Whether you’re a young donor who’s newly eligible to give blood or a first-time donor at one of our ministry’s blood donation centers or bus, knowing what to expect can make the process easier. Donating blood is a simple process that makes a huge difference in the lives of others.
What to Bring
You’ll need a picture ID. Wearing short sleeves or sleeves that can easily be rolled up is a great idea, and you may want to have something warm like a jacket in case you feel cold while donating.
You can expect to be at the blood donor center or bus for about an hour, although the actual donation takes about 8 to 10 minutes on average.
First, you’ll register, signing in at the front desk and providing information such as your name, address and phone number. Repeat donors will also provide their donor identification number. This is when you’ll present your picture ID.
Next, you’ll have a brief screening with a blood center team member to make sure you’re eligible to donate. You’ll answer questions during a private and confidential interview about your health history and any travel. The team member will check your temperature, blood pressure, pulse and hemoglobin.
The actual blood donation comes next. Let us know if you have a preference of which arm you’d like to use. While you’re seated in a comfortable reclining seat, a team member will clean an area on your arm and insert a new, sterile needle for the blood draw. The needle insertion feels like a quick pinch. The needle is attached to a thin, plastic tube and a collection bag. A bit of blood will be collected in tubes for testing and then blood will fill the bag, about a pint. When donating whole blood, it takes an average of 8 to 10 minutes to donate.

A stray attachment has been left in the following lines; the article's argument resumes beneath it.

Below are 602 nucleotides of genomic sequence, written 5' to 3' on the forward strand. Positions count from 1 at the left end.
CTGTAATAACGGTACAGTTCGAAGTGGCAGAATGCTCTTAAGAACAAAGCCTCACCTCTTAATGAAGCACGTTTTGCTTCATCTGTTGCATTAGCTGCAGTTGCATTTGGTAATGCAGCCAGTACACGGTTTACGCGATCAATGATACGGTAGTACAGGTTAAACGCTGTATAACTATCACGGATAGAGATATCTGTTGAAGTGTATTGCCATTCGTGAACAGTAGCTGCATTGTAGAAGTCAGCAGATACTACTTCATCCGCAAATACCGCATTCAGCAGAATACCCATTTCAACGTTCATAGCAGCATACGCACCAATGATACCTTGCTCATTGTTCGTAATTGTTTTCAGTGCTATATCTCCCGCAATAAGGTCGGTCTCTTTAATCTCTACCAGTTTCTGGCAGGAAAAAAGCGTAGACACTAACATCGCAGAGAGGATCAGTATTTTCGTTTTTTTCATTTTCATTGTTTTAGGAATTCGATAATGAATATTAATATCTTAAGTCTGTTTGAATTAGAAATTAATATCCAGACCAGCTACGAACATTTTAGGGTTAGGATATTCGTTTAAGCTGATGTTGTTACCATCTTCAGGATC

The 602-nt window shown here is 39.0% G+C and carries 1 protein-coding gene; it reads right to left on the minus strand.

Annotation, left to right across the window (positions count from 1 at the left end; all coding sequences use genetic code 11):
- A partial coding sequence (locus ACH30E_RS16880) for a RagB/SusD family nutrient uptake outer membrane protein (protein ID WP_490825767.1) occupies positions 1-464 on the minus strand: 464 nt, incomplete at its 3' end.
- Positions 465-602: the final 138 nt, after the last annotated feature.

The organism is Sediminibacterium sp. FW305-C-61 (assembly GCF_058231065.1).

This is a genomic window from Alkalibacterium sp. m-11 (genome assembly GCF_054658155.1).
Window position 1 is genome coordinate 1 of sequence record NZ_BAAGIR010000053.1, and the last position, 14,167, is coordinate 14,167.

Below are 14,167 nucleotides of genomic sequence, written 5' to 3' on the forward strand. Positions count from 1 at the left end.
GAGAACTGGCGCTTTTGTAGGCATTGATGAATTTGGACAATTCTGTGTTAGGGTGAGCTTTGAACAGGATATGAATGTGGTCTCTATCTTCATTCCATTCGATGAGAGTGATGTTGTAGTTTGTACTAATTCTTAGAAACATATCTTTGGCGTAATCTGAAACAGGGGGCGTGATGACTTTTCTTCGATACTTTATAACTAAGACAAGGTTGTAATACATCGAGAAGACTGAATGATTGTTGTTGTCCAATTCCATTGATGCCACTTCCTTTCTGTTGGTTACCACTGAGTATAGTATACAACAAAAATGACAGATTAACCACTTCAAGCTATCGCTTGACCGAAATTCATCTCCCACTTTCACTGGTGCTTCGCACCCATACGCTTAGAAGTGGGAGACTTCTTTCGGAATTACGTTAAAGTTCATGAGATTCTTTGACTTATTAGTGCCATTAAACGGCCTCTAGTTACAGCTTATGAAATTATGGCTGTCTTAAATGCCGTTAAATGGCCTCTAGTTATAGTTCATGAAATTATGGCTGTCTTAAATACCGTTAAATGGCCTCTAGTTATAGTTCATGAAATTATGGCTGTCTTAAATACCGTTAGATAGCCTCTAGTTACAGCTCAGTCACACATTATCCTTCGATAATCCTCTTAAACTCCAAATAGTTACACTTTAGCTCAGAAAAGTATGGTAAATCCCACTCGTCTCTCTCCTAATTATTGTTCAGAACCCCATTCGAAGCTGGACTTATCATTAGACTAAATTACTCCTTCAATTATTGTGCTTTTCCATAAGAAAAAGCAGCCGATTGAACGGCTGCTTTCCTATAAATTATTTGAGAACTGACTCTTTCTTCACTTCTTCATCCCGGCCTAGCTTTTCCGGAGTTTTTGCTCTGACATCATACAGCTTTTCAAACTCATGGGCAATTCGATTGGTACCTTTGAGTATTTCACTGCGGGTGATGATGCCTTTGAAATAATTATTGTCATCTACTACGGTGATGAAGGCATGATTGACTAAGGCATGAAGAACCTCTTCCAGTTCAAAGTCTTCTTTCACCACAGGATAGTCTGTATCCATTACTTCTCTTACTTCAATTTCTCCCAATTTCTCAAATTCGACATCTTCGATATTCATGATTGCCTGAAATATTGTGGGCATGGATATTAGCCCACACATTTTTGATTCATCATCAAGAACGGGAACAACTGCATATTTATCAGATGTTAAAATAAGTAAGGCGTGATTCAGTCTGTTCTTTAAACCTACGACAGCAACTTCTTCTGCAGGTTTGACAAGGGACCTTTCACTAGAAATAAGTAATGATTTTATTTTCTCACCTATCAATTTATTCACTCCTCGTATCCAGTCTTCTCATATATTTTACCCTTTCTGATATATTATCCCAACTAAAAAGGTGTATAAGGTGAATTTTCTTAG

When your bag is filled, the needle will be removed. You’ll raise your arm in the air for a few moments, holding a cotton ball to the spot where the needle was. Then a team member will wrap your arm with a bandage, which you’ll wear for at least four hours.
Refreshment time! After you donate, you’ll remain in an observation area for about 15 minutes to rest and have a light snack. Be sure to drink extra fluids and avoid any strenuous physical activity or heavy lifting for about 12 hours after donating. You can give again in about eight weeks, up to six times per year. Learn more about how the body replenishes blood after a donation.
Millions of people need blood transfusions each year. Some need blood during surgery and others may need it after an accident or because they have a disease that requires blood components. Blood donation makes all this possible. There is no substitute for human blood. All transfusions use blood from a donor. Ensuring we have a stable blood supply throughout the COVID-19 pandemic is essential to care for our patients and community.